Infinite loops are used to run code over and over again. These loops can be terminated using a break statement when some undesired action is done. e.g (when the user enters the wrong input ). It is probably used when there is no condition available.

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        Thursday, 9 July 2020

        Published July 09, 2020 by Kashif with 0 comment

        Conditional statements in c++

        In computer programming, we make decisions based on different conditions to write programs. We either execute a given set of instructions when a certain condition is met or omit some instruction if the condition is false. These statements have boolean conditions that are either evaluated as true or false.C++ has a variety of methods to do the decision making. In this post, we will discuss different conditional statements in c++ with different code examples.


        Conditional statements in c++
        Conditional statements in c++

        Conditions

        C++ has simple conditions that allow us to make decisions and pursue our logic. These simple conditions need two operands and a comparison operator. These conditions are boolean expressions that are either true or false. The working of six comparison operators is as follows.

        Comparison operators and their use in decision making

        ==
        It is evaluated  true if left and right operands are equal
        !=
        It is evaluated  true if left and right operands are not equal
        It is evaluated  true if the left operand is less than the right operand
        It is evaluated  true if the left operand is greater than the right operand
        <=
        It is evaluated  true if the left operand is less than or equal to the right operand
        >=
        It is evaluated  true if the left operand is greater than or equal to the right operand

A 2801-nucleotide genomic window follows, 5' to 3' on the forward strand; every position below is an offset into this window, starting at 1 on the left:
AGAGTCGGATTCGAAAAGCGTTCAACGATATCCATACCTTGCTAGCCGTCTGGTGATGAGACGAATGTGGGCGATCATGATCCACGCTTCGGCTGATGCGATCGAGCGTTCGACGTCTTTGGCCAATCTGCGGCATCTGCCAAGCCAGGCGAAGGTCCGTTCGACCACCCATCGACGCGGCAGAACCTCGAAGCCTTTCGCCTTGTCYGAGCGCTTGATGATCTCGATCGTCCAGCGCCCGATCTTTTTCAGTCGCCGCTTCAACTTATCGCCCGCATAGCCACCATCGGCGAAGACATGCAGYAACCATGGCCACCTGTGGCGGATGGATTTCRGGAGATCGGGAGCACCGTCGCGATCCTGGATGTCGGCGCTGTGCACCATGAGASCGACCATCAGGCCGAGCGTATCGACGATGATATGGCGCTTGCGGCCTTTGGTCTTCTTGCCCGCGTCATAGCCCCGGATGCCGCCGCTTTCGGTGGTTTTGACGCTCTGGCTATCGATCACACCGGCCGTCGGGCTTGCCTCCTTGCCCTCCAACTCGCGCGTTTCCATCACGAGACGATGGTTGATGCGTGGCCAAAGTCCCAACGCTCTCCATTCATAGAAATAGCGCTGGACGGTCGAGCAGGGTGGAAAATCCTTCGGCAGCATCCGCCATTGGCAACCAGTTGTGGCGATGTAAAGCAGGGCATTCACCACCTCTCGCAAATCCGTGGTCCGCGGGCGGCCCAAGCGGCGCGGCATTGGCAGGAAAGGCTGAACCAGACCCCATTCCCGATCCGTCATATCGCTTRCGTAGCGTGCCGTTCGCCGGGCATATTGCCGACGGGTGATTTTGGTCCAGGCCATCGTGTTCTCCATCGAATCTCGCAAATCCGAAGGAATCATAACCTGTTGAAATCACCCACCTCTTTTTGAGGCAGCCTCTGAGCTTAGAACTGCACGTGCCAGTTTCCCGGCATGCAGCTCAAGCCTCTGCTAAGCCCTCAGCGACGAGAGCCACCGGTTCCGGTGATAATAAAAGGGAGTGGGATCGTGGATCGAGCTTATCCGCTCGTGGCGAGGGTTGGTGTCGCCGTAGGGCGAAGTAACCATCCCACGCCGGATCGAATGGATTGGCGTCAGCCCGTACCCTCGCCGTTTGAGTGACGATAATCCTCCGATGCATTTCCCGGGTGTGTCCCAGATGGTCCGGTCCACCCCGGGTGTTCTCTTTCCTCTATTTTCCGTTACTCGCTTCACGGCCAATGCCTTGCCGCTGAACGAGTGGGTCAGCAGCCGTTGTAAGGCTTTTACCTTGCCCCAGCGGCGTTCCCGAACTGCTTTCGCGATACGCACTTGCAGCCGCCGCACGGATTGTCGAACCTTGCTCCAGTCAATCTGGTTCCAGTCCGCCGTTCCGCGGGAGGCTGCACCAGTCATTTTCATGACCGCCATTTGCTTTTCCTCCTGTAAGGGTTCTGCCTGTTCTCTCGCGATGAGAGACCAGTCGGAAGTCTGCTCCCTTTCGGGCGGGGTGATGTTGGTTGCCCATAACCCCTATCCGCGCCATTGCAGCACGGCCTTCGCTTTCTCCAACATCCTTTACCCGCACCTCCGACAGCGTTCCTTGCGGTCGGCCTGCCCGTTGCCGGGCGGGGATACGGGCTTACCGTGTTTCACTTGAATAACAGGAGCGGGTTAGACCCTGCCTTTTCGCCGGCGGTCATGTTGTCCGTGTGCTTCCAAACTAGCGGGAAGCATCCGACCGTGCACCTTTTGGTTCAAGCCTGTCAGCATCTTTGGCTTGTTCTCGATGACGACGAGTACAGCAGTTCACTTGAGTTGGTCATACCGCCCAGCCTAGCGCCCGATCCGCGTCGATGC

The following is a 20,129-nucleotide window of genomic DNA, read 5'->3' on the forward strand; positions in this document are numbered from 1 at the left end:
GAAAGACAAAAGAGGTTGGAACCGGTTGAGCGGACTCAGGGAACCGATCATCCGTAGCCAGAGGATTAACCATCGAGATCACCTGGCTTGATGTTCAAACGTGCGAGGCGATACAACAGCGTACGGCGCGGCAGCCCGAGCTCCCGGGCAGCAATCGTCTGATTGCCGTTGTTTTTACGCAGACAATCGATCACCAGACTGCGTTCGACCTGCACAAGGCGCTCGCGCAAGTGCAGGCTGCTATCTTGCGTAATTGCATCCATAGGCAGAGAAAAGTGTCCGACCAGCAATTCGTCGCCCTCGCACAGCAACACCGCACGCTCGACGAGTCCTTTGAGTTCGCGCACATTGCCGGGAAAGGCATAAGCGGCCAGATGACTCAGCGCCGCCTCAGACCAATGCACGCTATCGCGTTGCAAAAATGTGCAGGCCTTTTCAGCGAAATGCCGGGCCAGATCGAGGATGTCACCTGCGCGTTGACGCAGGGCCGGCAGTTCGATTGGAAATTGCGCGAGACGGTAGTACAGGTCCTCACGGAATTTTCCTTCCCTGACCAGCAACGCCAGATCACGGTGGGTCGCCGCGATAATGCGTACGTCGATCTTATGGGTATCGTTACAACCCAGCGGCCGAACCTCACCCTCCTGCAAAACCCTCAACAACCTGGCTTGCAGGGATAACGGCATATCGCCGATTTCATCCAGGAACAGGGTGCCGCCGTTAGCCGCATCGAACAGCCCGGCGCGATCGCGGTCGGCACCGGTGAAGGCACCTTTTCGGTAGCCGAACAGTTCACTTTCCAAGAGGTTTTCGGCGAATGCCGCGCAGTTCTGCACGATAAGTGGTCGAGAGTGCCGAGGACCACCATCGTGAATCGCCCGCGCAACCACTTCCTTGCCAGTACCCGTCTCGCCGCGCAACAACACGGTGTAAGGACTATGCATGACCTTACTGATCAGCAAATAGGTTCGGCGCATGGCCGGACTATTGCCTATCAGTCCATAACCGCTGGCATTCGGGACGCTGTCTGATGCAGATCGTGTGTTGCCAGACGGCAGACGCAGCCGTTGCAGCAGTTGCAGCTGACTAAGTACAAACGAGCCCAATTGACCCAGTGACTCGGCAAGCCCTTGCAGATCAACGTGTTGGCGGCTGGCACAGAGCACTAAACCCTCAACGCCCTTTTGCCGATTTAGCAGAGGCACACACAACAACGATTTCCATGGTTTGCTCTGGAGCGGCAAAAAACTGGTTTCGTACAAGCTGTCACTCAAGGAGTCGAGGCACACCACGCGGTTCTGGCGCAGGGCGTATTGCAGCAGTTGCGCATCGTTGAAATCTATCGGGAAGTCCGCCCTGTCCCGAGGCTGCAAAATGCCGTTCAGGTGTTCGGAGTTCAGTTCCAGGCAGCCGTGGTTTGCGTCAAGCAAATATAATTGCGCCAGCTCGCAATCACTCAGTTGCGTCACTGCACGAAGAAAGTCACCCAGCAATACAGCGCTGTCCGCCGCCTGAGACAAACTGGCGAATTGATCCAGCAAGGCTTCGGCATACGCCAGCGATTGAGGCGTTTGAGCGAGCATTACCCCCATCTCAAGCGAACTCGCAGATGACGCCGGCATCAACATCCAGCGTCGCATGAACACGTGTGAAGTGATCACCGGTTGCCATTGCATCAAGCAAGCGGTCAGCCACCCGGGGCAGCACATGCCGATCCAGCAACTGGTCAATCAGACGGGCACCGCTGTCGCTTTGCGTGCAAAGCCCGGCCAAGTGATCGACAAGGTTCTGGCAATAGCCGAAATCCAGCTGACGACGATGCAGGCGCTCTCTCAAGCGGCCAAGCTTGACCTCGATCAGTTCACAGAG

If statement c++

        if statement is a statement that executes its block of code only if its condition is satisfied. Its block is ignored if its condition is not true and the program starts the execution of the instructions following this block.


        if (a>10) {//either true of false
        cout<<"value of a is greater than 10";
        //this code will run when condition is true
        }
        

        If else statement c++

        It is a statement with a boolean condition that is either evaluated as true or false. When the condition is true then the set of instructions following if statement is executed. If the condition is false then all the instructions following if statement is omitted and the control of the program goes to else. Then the program executes all the instructions inside the braces of else. 


        if (a>10) {//either true of false
        cout<<"value of a is greater than 10";
        //this code will run when condition is true
        }
        else{
        cout<<"value of a is not greater than 10";
        //this code will run when condition is not true
        }
        

        If else if statement in c++